Version française
Home     About     Download     Resources     Contact us    

This site is updated infrequently. For up-to-date information, please visit the new OCaml website at

Browse thread
Re: [Caml-list] Width subtyping
[ Home ] [ Index: by date | by threads ]
[ Search: ]

[ Message by date: previous | next ] [ Message in thread: previous | next ] [ Thread: previous | next ]
Date: -- (:)
From: Peng Zang <peng.zang@g...>
Subject: Re: [Caml-list] Width subtyping
Hash: SHA1

On Monday 01 June 2009 10:21:36 am David Allsopp wrote:
> Dario Teixeira wrote:
> > Thanks -- that is also an interesting solution.  I'm guessing it will
> > be faster, though it might consume more memory in cases where only one
> > field is actually used.  I'll have to try it side-by-side with the
> > object based solution to see how they compare in the real world with my
> So as I wouldn't immediately be told "the overhead is irrelevant", I ran a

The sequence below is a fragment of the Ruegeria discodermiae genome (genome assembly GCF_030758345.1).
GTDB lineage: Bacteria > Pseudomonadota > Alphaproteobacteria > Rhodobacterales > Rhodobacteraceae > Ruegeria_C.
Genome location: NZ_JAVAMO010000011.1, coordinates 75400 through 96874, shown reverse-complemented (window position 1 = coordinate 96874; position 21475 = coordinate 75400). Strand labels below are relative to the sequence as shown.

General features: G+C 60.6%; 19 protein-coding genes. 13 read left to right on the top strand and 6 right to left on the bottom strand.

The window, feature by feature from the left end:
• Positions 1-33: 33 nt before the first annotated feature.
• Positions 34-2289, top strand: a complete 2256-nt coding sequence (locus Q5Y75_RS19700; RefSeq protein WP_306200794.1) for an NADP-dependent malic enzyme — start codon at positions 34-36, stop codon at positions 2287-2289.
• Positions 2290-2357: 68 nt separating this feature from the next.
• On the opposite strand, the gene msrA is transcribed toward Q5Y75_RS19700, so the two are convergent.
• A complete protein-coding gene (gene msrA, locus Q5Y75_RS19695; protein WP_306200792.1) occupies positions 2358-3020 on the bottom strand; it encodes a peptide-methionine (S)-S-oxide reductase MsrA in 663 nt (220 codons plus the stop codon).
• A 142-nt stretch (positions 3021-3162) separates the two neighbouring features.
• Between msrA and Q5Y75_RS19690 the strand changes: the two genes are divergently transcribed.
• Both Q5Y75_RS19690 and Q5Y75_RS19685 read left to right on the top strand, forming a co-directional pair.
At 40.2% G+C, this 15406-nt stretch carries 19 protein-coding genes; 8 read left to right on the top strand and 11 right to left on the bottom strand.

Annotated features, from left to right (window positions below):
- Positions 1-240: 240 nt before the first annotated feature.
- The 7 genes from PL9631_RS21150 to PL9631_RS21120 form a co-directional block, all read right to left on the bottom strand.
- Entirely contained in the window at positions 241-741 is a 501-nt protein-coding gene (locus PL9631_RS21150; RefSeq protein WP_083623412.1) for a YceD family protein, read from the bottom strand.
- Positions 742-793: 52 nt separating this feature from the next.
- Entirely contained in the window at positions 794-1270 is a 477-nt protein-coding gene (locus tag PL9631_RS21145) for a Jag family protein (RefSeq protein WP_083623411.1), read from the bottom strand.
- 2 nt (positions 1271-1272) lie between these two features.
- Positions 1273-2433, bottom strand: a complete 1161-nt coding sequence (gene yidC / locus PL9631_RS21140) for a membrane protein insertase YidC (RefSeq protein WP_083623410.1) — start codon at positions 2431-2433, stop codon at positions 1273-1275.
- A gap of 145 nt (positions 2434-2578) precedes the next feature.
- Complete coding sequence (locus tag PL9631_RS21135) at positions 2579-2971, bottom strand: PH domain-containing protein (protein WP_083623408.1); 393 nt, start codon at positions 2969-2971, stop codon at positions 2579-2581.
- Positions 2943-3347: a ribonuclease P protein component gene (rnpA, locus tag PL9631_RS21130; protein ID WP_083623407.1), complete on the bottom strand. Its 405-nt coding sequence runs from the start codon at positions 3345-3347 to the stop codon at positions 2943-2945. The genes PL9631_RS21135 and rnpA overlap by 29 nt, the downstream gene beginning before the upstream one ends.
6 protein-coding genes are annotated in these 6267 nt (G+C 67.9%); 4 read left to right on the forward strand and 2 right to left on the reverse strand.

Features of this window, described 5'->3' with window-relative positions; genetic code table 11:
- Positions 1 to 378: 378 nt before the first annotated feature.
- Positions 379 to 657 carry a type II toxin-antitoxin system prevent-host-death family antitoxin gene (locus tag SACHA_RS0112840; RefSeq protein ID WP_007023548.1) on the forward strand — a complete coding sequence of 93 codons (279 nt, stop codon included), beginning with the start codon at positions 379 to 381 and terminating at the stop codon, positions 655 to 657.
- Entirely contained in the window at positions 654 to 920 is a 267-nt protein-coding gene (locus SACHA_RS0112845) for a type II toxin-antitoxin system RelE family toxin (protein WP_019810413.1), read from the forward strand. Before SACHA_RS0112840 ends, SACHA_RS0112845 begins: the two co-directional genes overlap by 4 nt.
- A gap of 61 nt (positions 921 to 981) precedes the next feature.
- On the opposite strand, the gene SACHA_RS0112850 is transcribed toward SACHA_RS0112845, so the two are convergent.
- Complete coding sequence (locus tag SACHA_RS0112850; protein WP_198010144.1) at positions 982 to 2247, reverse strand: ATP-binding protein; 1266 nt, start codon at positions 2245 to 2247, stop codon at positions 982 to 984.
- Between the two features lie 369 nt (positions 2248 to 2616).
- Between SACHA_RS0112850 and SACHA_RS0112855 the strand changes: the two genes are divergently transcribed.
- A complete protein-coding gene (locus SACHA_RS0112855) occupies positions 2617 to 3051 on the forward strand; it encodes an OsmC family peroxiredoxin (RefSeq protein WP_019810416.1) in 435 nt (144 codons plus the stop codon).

> "quick" benchmark before my last post. I compared summing 7 million
> 3-int-field records and 7 million 3-int-field objects using names a, b, c.
> On my machine, averaged out and with enough RAM that neither paging nor the
> GC get in the way, objects were nearly 3 times slower. I then tried with
> 10-int-field records and objects - in this case, objects were just over 4
> times slower (read on). This was in bytecode - I didn't bother with native
> code.
> The overhead of an object is 2 words (one contains tracking information
> about the actual class of the object and the other is a unique identifier)
> + (I think) 1 extra word for every field (because each int is boxed in a
> 1-tuple so that its tag can be recorded). Importantly, accessing fields in
> a record is an O(1) operation but for objects it's O(log n) for the number
> of fields because a binary search is done to locate the field with the
> correct tag. ocamlopt may of course optimise this search by caching the
> absolute index of the field in a "recognised" object layout; I didn't look
> in the compiler. My test between 3 and 10 fields would suggest that this
> optimisation does not apply in bytecode.
> David

This also matches what I've seen.  It seems many optimizations are not 
performed in bytecode.  As a result, the performance characteristics of 
objects change dramatically when compiled to native code.  In my experience 
objects incur a 20% hit on runtime in native code.

Version: GnuPG v2.0.7 (GNU/Linux)